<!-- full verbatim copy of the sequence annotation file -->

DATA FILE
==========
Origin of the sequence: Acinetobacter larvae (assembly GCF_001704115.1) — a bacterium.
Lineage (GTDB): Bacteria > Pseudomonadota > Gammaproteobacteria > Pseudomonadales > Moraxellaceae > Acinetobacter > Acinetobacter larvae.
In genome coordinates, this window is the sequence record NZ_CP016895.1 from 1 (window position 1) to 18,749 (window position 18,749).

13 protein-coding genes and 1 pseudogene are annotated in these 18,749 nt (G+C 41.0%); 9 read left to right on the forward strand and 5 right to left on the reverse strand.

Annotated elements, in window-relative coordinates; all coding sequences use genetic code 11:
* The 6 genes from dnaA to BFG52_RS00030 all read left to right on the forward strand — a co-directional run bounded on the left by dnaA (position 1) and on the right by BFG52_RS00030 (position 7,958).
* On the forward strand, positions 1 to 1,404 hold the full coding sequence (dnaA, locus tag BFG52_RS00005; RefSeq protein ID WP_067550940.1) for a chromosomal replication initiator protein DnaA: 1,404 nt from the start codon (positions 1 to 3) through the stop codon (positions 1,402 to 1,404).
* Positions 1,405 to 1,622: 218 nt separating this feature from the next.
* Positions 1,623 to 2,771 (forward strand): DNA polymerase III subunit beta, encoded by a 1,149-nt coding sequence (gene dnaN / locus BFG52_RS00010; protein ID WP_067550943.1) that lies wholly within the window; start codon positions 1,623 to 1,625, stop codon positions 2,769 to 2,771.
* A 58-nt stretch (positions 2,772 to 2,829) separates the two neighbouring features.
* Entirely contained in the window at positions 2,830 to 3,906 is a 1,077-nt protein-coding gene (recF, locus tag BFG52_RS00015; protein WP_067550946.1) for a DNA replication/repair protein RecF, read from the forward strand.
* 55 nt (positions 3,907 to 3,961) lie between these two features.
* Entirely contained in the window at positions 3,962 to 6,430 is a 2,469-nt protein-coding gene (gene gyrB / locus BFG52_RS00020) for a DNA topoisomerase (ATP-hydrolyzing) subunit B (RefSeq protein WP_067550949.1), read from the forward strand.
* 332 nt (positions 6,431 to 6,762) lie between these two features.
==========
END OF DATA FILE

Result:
Origin of the sequence: Acinetobacter larvae (assembly GCF_001704115.1) — a bacterium.
Lineage (GTDB): Bacteria > Pseudomonadota > Gammaproteobacteria > Pseudomonadales > Moraxellaceae > Acinetobacter > Acinetobacter larvae.
In genome coordinates, this window is the sequence record NZ_CP016895.1 from 1 (window position 1) to 18,749 (window position 18,749).

13 protein-coding genes and 1 pseudogene are annotated in these 18,749 nt (G+C 41.0%); 9 read left to right on the forward strand and 5 right to left on the reverse strand.

Annotated elements, in window-relative coordinates; all coding sequences use genetic code 11:
* The 6 genes from dnaA to BFG52_RS00030 all read left to right on the forward strand — a co-directional run bounded on the left by dnaA (position 1) and on the right by BFG52_RS00030 (position 7,958).
* On the forward strand, positions 1 to 1,404 hold the full coding sequence (dnaA, locus tag BFG52_RS00005; RefSeq protein ID WP_067550940.1) for a chromosomal replication initiator protein DnaA: 1,404 nt from the start codon (positions 1 to 3) through the stop codon (positions 1,402 to 1,404).
* Positions 1,405 to 1,622: 218 nt separating this feature from the next.
* Positions 1,623 to 2,771 (forward strand): DNA polymerase III subunit beta, encoded by a 1,149-nt coding sequence (gene dnaN / locus BFG52_RS00010; protein ID WP_067550943.1) that lies wholly within the window; start codon positions 1,623 to 1,625, stop codon positions 2,769 to 2,771.
* A 58-nt stretch (positions 2,772 to 2,829) separates the two neighbouring features.
* Entirely contained in the window at positions 2,830 to 3,906 is a 1,077-nt protein-coding gene (recF, locus tag BFG52_RS00015; protein WP_067550946.1) for a DNA replication/repair protein RecF, read from the forward strand.
* 55 nt (positions 3,907 to 3,961) lie between these two features.
* Entirely contained in the window at positions 3,962 to 6,430 is a 2,469-nt protein-coding gene (gene gyrB / locus BFG52_RS00020) for a DNA topoisomerase (ATP-hydrolyzing) subunit B (RefSeq protein WP_067550949.1), read from the forward strand.
* 332 nt (positions 6,431 to 6,762) lie between these two features.